Monday, September 25, 2017

SCHURTER's Management Meeting 2017

Management Meeting 2017

The SCHURTER International Management Meeting was this year held in the UK from the 7th to 11th September 2017, with 25 CEO’s from group companies travelling to the UK from worldwide locations.
On Friday the 8th of September the company invited the CEO’s to visit the factory in Aylesbury. The guests were given a welcome presentation by the UK CEO, Andy Birch and his management team. This was followed by a tour of the factory and a chance to show off our site. The tour took guests around each department in order to demonstrate the capabilities of the facility and the effective day to day running of the site.





Once the tours were complete a BBQ took place in the gardens of the Broad Leys pub and restaurant for both the visitors and the staff of SCHURTER. Thanks to a let up in the weather, the evening was a huge success with great BBQ food and also fish & chips to add a British touch, great ambience and even cupcakes emblazoned with the SCHURTER logo to finish!








On Saturday 9th September the agenda continued at the base for the management meeting, Sopwell House, St Albans, Hertfordshire. The theme of the day was strategic planning and this was followed in the evening by a meal at the award-winning local restaurant, Thompson.
On the afternoon of Sunday the 10th, the CEO’s took a well-earned break from proceedings to make a trip to the Luton Hoo Estate in Bedfordshire. Here they participated in various country pursuits such as Archery, Lawn Croquet and Falconry whilst experiencing first hand some truly bracing British weather! A welcome afternoon tea interval gave them all chance to warm up before enjoying a guided tour of the Luton Hoo Hotel. The evening drew to a close in The Sitting Room at the Mansion House with a 3-course dinner. 


























On Monday 11th, with all presentations made and future planning proposals set, the agenda was concluded and the CEO's departed, having experienced a diverse range of local hospitality which spanned across three neighbouring counties.


The management meeting really outlines what SCHURTER stand for as a company. SCHURTER unites together across multiple countries and cultures to work as one. SCHURTER shows professionalism and a passion for what they do. Being part of a global group allows SCHURTER to utilise the strengths of each company within the group and offer complete solutions and a product lifecycle management system globally. This shows that SCHURTER is a one-stop shop and are the best choice for the complete solutions, whether this is a customised component or a fully integrated touch screen solution.


SCHURTER in the UK are able to offer products from both divisions; Input Systems and Components. The manufacturing site based in Aylesbury, Buckinghamshire specialises in human-machine interfaces, membrane keypads and Touchscreens. This means that SCHURTER is able to design a complete solution to meet our customer’s needs.


Friday, September 15, 2017

Intuitive use of machines makes all the difference

Machines simplify our everyday life in many different ways. But for this to work smoothly and for the machines not to be so complicated that they present us with insurmountable obstacles, the human-machine interface must be kept as simple as possible.

Interface between man and machine

Information is communicated via a human machine interface. It represents the link. There is a dialog between the two system partners, which creates an (inter-) action. The interface is therefore responsible for translating and communicating the information between the two linked systems of man and machine.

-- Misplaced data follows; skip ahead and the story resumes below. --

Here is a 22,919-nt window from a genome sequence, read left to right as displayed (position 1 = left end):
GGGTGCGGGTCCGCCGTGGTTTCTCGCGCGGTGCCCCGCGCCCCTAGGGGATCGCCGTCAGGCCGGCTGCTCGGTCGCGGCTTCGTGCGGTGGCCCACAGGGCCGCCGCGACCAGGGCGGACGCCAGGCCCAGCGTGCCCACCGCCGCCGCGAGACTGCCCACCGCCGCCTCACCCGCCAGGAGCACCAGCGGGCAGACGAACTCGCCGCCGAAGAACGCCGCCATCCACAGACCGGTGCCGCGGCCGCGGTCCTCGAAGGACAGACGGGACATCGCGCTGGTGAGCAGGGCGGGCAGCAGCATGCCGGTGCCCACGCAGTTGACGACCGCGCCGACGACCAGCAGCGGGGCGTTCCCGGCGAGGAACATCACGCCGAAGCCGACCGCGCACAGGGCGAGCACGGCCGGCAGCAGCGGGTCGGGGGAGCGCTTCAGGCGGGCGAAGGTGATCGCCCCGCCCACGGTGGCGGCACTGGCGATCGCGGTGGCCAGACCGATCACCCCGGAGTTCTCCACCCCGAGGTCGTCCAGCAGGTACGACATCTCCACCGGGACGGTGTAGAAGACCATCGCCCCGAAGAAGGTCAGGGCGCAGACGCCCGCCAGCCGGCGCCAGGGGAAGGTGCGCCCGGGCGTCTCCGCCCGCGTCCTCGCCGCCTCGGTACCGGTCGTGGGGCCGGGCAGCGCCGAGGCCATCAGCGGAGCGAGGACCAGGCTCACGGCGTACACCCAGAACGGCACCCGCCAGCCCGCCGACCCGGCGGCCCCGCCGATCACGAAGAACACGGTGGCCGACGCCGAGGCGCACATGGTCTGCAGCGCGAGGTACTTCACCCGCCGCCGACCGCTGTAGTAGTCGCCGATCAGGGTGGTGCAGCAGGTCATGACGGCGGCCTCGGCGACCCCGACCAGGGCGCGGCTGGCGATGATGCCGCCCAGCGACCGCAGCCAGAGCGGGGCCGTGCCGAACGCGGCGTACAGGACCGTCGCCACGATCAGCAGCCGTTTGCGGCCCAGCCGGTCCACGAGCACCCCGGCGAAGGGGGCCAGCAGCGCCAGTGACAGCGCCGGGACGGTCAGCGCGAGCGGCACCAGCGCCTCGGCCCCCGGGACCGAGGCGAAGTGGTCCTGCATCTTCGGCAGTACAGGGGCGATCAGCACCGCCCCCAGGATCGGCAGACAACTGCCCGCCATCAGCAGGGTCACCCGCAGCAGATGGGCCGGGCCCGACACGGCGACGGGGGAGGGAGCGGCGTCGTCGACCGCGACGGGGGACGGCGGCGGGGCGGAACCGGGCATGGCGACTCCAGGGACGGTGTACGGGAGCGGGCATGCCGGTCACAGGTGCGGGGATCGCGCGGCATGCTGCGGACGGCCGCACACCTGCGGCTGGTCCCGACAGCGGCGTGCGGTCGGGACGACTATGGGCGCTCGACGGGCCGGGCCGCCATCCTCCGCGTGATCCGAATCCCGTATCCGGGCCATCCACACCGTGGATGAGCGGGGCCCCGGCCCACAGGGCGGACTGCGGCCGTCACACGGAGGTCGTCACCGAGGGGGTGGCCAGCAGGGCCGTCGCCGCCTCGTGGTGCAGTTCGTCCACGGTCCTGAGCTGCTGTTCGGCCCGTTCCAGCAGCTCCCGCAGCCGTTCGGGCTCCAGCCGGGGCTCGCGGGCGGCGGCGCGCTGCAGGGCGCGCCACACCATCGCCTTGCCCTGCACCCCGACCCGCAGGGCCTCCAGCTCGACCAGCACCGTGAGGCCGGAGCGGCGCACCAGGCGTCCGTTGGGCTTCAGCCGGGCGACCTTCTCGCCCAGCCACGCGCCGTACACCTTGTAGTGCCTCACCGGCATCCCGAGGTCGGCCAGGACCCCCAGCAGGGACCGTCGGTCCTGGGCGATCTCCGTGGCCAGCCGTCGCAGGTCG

Forms of communication

On the human side, various technologies are used as input systems. For instance, the language input. Human communication comes closest and will undoubtedly prevail in the future. But others are more well-known and above all (still) more reliable. For example, the keyboard. Over time, this has been extended to include the mouse due to the development of graphical user interfaces. In addition to the mouse, especially for mobile applications, touchpads and Apple's trackpad have also been added. The features of a mouse have been basically substituted on a touch-sensitive surface. So-called gesture control was added to known features (e.g. scrolling): Swipe, zoom and rotate. 

The touchscreen represents the latest level in this evolution. In principle, this does not offer much more in the way of features than the mouse and keyboard. But it does greatly simplify the use of numerous applications. Here, the finger replaces the cursor. You can now tap directly on the action you want to perform. The user does not need to go back to the trackpad. The control is implemented instantly. On the downside, it is unavoidable for the display to become smudged as a result of the screen being constantly touched.. The machine communicates differently. It usually gives feedback in an audio form or via the display. It acknowledges the input more or provides options for further, more detailed input by the user.

In practice

When it comes to actual use, the machine or developer of the device must of course consider many different points. For example, the interface requires the following characteristics:

  • Fast design-in process
  • Input and display system in one on the smallest of spaces
  • Standardized interface
  • Low cost and suitability for mass production
  • Customer-specific adjustments in the design, technology and production

Conclusion

Devices are successful when they are accepted by the users. Once more, the smartphone is the perfect example in this respect. Despite the high complexity of the device, it has become the norm within a short period of time thanks to its easy, intuitive usability. This is what we should all strive for. Usability makes all the difference.

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